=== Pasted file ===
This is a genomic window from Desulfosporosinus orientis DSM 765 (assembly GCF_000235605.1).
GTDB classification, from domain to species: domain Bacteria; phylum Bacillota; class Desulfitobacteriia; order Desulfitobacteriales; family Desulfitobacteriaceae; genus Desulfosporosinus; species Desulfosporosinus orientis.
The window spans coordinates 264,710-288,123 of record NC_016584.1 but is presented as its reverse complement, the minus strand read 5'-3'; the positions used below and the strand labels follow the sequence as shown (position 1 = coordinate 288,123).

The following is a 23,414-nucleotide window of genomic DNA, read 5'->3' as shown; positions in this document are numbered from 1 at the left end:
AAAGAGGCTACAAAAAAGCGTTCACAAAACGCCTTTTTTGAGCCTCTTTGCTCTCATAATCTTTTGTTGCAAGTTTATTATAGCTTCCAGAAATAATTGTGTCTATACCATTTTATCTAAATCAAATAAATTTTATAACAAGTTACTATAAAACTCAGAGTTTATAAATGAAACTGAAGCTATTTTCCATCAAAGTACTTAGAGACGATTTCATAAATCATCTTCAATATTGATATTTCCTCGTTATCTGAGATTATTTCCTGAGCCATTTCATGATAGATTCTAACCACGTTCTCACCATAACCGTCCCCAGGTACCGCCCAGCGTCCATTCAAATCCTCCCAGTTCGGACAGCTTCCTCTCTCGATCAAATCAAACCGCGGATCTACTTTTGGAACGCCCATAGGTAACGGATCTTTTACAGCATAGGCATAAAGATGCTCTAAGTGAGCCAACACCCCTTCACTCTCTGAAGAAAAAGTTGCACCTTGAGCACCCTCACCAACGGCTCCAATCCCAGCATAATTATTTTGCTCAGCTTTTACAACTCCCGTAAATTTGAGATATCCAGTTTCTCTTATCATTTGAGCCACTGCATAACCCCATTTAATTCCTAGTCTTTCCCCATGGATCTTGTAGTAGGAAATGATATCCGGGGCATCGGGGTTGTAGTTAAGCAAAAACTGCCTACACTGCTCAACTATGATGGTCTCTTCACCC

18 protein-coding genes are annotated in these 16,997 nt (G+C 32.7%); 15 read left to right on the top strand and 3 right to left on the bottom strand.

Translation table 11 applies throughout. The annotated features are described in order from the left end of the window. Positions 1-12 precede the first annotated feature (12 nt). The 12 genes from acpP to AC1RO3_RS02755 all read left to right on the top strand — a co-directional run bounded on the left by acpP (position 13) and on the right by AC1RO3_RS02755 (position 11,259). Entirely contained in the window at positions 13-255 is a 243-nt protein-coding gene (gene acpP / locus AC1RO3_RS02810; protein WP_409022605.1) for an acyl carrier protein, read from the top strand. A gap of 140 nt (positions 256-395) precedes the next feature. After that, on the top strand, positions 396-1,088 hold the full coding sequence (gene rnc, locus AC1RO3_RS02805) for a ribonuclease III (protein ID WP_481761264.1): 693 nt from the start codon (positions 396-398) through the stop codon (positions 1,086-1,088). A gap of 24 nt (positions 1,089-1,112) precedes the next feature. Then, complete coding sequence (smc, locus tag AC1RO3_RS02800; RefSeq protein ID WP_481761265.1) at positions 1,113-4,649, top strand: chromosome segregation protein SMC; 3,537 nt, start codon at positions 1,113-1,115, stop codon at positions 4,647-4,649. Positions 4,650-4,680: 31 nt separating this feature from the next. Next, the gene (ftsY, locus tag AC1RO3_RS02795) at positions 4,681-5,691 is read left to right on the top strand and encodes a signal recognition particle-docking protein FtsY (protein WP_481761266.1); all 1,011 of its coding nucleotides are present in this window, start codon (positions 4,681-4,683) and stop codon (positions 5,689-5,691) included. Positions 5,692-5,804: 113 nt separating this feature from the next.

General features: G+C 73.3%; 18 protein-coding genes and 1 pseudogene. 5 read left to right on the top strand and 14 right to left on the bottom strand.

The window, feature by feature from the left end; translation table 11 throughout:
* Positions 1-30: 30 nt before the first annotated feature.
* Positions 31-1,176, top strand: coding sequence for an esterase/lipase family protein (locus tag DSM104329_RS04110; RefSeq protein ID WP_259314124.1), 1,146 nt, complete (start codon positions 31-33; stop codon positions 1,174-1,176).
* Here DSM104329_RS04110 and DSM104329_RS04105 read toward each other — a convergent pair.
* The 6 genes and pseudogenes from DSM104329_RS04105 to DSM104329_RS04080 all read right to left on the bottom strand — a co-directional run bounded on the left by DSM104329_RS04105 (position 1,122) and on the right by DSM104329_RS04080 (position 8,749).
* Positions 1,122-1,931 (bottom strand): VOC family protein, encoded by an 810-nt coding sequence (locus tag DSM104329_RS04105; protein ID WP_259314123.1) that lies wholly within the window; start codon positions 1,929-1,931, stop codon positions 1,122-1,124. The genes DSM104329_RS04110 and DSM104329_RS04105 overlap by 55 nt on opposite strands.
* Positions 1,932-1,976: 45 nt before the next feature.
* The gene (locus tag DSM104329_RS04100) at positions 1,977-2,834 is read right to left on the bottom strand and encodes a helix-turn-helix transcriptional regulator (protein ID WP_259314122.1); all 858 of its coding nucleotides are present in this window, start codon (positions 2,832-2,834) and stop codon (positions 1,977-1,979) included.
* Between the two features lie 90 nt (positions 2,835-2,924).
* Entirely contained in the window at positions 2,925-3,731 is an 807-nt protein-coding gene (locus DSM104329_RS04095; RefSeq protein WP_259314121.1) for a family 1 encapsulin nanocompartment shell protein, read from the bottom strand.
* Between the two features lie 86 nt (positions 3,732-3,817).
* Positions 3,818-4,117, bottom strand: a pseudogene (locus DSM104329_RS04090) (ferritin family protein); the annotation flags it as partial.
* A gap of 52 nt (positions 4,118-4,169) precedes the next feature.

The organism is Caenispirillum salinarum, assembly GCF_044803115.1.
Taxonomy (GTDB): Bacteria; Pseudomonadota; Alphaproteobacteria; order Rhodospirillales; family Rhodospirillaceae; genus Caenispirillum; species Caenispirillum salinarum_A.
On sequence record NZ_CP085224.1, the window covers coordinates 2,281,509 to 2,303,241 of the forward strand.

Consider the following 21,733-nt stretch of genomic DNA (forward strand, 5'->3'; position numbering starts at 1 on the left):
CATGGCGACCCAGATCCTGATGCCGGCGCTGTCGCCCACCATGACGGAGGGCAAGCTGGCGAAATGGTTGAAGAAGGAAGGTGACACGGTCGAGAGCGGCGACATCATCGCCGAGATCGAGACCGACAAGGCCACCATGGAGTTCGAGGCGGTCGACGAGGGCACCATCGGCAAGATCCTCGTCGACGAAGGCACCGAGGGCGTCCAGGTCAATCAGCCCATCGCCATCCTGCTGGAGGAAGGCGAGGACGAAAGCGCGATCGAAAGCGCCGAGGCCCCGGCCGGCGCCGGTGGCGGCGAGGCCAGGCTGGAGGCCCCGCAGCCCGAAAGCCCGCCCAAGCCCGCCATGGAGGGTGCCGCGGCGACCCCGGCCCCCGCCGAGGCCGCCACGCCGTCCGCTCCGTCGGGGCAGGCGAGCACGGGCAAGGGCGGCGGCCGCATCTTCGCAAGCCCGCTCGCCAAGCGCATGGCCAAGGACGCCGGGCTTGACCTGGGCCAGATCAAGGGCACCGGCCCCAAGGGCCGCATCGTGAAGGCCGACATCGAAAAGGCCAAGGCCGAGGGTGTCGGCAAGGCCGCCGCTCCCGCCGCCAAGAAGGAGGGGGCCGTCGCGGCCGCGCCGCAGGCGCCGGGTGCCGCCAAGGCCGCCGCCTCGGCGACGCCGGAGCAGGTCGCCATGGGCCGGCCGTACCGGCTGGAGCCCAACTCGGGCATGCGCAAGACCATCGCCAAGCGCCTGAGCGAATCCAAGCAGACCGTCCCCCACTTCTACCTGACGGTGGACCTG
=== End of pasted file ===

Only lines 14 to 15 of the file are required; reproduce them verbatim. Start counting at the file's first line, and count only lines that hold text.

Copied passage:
* Positions 1,122-1,931 (bottom strand): VOC family protein, encoded by an 810-nt coding sequence (locus tag DSM104329_RS04105; protein ID WP_259314123.1) that lies wholly within the window; start codon positions 1,929-1,931, stop codon positions 1,122-1,124. The genes DSM104329_RS04110 and DSM104329_RS04105 overlap by 55 nt on opposite strands.
* Positions 1,932-1,976: 45 nt before the next feature.